Cuban Art I: Colonial Influences and Cuban Vanguardia

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This lecture is centred around the influences of Spanish colonialism on Cuban art and how its newly found independence led to the start of Cuban modernism. This lecture will consider a number of artists that formed part of the Cuban Vanguarde, amongst them will be Carlos Enriquez Gomez, Amelia Pelaez, Eduardo Abela, Mario Carrero and Fidelio Ponce de Leon. The lecture will look at the way in which these artists were influenced by European modernism and the Mexican muralist movement. We will consider what Latin American modernism looked like and how mestizo and Afro-Cuban cultural traces can be seen in Cuban modernism.

This is the first talk of Cuban Art series (5 classes in total) which is designed as an exciting journey through the history of art of the region. We encourage you to take the advantage of the whole package and book ‘Cuban Art Course’ ticket at a discount rate.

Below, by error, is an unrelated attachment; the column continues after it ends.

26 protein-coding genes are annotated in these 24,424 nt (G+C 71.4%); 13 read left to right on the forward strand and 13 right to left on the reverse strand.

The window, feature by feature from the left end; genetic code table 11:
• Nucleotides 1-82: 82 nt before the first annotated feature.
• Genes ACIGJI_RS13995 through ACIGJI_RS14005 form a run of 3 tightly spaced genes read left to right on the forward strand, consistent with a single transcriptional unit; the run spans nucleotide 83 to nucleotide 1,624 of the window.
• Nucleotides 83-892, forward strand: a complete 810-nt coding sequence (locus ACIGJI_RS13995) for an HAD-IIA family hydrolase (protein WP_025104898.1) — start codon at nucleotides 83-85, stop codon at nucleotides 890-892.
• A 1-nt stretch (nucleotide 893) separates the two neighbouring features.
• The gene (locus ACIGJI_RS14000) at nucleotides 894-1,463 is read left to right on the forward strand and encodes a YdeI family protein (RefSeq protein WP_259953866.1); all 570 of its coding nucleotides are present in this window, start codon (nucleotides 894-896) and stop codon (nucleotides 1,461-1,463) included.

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SKU: Cuban Art I: Colonial Influences and Cuban Vanguardia Category: Visual art


Jasmine Chohan

Speaker: Jasmine Chohan

Jasmine Chohan is an Associate Lecturer and a final-year PhD student at the Courtauld Institute of Art. She specialises in Contemporary Cuban Art, Global Biennials, Contemporary Asian Art and Contemporary British Diaspora Art. Having first studied Cuban art at the San Alejandro School of Fine Arts in Havana, Jasmine later completed a course in Art History at the University of Havana in 2015. She continued her work in Cuba by working as an artistic producer and translator for the 12th Havana Biennial.

More recently, Jasmine has been researching the history of British Diaspora artists. She has been collaborating with groups such as the 1989 Collective and the Brilliant Club’s Scholars Programme to reach out to secondary schools in outer London boroughs to ensure the dissemination of this pertinent history to the next generation. To reinforce this work, Jasmine has recently collaborated with the Arts Cabinet to write the introduction to their upcoming publication on Art and Migration.

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